Total (n)1,837100

Source(s): Questionnaire survey

Discriminant validity

Factor/VariableCPIPRPIPC
CPI0.92
PR0.0600.81
PI0.301***0.418***0.78
PC0.445***0.113†0.371***0.77

Note(s): Significance of Correlations: †p < 0.100, *p < 0.050, **p < 0.010, ***p < 0.001

Source(s): SPSS 25

Data normality

Descriptive statistics
ItemsNMeanStd. DeviationSkewnessKurtosis
StatisticStatisticStatisticStatisticStatistic
PR1: SMAs should be relevant to messages the advertisers intend to send1,8373.491.06−0.23−1.10
PR2: A non-relevant SMA makes me irritated1,8373.091.05−0.97−0.21
PR3: I follow SMAs as I think that such adverts meet my taste and preferences1,8373.661.01−0.50−0.77
PR4: SMAs should be short, specific, relevant and target oriented1,8372.161.07−0.080.97
PI1: SMAs are a fine source of product information and innovative product offerings1,8373.121.04−0.31−0.77
PI2: SMAs provide timely and updated product information1,8372.781.100.19−0.87
PI3: SMAs are the convenient sources of product information1,8372.521.21−0.31−1.20
PI4: I prefer SMAs and follow such adverts as I can access to my SNS account more easily with my own convenience1,8373.511.28−0.38−1.16
PI5: I can inquire about my preferred product through SNS-based adverts as I can comment, ask questions, answer and like such adverts1,8373.471.27−0.291.26
PC1: I believe in SNS-based advertisements1,8373.881.04−0.78−0.55
PC2: SMAs are more credible sources than other adverts as I can directly contact the advertiser once I am connected to the advertiser’s SM page1,8373.941.13−0.88−0.69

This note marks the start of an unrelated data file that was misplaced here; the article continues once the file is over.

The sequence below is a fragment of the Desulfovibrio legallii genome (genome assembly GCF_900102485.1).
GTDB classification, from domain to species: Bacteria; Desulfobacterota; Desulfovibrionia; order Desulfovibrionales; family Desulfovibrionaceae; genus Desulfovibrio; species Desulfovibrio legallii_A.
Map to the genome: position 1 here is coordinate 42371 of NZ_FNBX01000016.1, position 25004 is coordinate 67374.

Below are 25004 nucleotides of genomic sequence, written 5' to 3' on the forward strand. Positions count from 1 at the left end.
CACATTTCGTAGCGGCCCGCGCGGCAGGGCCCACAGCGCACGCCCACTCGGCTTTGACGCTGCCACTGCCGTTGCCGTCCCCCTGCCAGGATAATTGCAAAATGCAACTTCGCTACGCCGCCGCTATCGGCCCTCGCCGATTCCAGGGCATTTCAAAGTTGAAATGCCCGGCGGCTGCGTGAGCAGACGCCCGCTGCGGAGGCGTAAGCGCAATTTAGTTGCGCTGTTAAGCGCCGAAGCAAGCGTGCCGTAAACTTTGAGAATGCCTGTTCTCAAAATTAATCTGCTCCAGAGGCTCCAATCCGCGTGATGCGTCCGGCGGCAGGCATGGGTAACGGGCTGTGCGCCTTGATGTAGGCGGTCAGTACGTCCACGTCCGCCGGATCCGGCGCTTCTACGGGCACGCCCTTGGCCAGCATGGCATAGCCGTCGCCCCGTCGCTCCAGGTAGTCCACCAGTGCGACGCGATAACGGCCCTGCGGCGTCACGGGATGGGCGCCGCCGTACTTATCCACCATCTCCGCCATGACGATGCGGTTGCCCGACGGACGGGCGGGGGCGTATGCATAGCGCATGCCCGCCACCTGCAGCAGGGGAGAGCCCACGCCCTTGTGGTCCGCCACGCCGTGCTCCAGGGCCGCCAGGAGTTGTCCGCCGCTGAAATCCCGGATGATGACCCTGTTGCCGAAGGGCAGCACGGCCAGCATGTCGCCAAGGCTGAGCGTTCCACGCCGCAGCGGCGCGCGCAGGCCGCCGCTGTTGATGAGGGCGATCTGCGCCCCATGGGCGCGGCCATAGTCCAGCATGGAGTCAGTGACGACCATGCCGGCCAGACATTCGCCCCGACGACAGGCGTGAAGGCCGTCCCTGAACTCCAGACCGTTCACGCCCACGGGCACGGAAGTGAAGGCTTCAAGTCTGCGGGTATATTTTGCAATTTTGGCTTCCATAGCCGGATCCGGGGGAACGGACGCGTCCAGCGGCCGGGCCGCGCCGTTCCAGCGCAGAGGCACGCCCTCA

PC3: SMAs are gaining the credibility of the audiences1,8373.881.09−0.87−0.55
PC4: I usually recommend my friends and colleagues to follow their intended brands’ SMAs as the credible sources of information1,8373.811.05−0.76−0.59
CBC1: I consider myself as a fashion brand-conscious customer1,8372.991.10−0.33−0.13
CBC2: Fashion brand-conscious customers usually follow SMAs1,8372.612.11−0.31−0.71
CBC3: SMAs are particularly suitable for brand-conscious customers for getting pertinent information about new product features and offers1,8373.371.23−0.77−0.99
CBC4: Advertisers should devise their SMA strategies to retain existing customers and attract new ones1,8374.012.11−0.87−0.11
CPI1: SMAs are relevant, informative and credible source for fashion oriented products1,8373.811.07−0.76−0.46
CPI2: I expect that fashion-conscious people will make their purchase decisions based on SMAs1,8373.911.09−0.81−0.39
CPI3: Buyers trust SMAs as fast and convenient sources of information and make their buying decisions based on the quality and timeliness of product oriented information1,8373.880.10−0.930.45